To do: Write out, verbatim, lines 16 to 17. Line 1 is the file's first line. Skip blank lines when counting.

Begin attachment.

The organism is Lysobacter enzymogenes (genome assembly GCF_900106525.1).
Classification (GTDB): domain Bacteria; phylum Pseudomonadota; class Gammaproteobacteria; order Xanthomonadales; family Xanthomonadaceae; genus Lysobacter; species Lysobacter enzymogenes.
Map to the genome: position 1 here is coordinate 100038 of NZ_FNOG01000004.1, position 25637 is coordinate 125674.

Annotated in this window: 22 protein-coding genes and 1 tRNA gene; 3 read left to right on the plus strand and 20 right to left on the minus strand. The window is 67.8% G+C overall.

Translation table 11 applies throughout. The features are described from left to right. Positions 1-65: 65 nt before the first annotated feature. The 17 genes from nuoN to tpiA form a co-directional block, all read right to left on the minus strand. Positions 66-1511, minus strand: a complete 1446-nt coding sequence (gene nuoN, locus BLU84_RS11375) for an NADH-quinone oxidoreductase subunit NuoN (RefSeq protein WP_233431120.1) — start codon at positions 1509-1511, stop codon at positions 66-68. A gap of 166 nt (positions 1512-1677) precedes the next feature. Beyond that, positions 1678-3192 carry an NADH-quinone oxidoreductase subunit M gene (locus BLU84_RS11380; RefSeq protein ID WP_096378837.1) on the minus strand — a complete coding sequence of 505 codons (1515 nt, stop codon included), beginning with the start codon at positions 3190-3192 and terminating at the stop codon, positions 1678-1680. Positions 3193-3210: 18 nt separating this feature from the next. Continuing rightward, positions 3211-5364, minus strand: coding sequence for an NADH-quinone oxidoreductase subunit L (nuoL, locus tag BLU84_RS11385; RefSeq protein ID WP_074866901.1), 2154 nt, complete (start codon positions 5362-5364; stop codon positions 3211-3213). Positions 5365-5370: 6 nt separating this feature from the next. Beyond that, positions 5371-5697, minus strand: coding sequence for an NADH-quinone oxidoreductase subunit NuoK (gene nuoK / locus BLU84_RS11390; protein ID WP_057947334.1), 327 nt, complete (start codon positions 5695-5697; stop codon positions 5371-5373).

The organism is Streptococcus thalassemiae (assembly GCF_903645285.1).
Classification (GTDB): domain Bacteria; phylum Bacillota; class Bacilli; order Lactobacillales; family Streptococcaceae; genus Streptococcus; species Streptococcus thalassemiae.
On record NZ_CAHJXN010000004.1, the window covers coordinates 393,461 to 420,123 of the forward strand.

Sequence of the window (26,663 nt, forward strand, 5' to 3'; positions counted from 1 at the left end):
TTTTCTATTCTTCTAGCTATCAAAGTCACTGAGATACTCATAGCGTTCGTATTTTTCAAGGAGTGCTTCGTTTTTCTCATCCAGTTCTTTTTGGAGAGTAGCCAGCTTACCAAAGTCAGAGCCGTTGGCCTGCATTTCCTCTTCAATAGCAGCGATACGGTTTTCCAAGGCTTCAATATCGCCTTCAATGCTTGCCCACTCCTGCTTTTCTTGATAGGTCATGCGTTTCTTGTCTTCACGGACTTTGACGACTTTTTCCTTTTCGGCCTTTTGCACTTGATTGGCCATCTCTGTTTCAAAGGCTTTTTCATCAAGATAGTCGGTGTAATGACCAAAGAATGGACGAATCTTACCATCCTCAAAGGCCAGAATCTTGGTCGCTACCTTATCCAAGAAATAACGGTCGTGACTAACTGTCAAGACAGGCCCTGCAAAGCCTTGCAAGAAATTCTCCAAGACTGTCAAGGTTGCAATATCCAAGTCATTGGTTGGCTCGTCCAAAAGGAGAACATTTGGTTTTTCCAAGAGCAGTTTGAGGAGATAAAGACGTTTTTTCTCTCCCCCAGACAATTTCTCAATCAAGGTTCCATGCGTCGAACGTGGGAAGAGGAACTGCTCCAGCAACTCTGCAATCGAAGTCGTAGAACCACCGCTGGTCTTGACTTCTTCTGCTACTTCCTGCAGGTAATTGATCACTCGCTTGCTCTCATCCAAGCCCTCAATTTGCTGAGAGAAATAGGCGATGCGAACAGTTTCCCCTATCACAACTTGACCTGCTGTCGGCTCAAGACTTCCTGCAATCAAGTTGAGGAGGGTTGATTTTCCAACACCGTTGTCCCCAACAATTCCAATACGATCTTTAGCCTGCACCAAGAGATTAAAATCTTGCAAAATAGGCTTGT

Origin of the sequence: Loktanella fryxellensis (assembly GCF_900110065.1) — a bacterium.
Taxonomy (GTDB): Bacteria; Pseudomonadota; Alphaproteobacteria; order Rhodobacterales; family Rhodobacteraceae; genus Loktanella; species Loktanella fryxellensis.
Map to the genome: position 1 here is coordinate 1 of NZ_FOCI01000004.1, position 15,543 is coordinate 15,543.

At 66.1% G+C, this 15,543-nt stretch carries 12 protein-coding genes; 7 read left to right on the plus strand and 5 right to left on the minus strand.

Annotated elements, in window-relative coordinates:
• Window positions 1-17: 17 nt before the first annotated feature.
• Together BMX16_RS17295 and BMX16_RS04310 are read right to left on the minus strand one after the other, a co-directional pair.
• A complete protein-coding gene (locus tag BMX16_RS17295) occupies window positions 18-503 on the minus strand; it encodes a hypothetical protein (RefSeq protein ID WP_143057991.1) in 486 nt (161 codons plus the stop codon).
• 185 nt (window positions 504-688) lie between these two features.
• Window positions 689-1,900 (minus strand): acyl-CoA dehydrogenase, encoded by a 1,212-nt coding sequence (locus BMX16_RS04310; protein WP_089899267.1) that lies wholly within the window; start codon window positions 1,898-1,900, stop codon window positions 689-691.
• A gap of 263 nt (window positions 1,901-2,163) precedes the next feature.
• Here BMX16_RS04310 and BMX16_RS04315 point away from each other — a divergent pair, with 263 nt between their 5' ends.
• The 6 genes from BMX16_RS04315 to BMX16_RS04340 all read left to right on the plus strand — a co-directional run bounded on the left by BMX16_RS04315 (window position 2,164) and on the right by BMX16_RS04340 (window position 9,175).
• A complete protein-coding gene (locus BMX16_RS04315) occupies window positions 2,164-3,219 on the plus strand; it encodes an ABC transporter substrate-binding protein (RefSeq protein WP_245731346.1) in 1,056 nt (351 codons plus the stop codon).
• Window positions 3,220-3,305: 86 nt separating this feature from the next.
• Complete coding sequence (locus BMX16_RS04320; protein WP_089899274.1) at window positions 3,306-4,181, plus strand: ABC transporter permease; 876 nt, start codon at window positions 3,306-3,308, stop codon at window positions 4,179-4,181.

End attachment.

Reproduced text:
• Window positions 1-17: 17 nt before the first annotated feature.
• Together BMX16_RS17295 and BMX16_RS04310 are read right to left on the minus strand one after the other, a co-directional pair.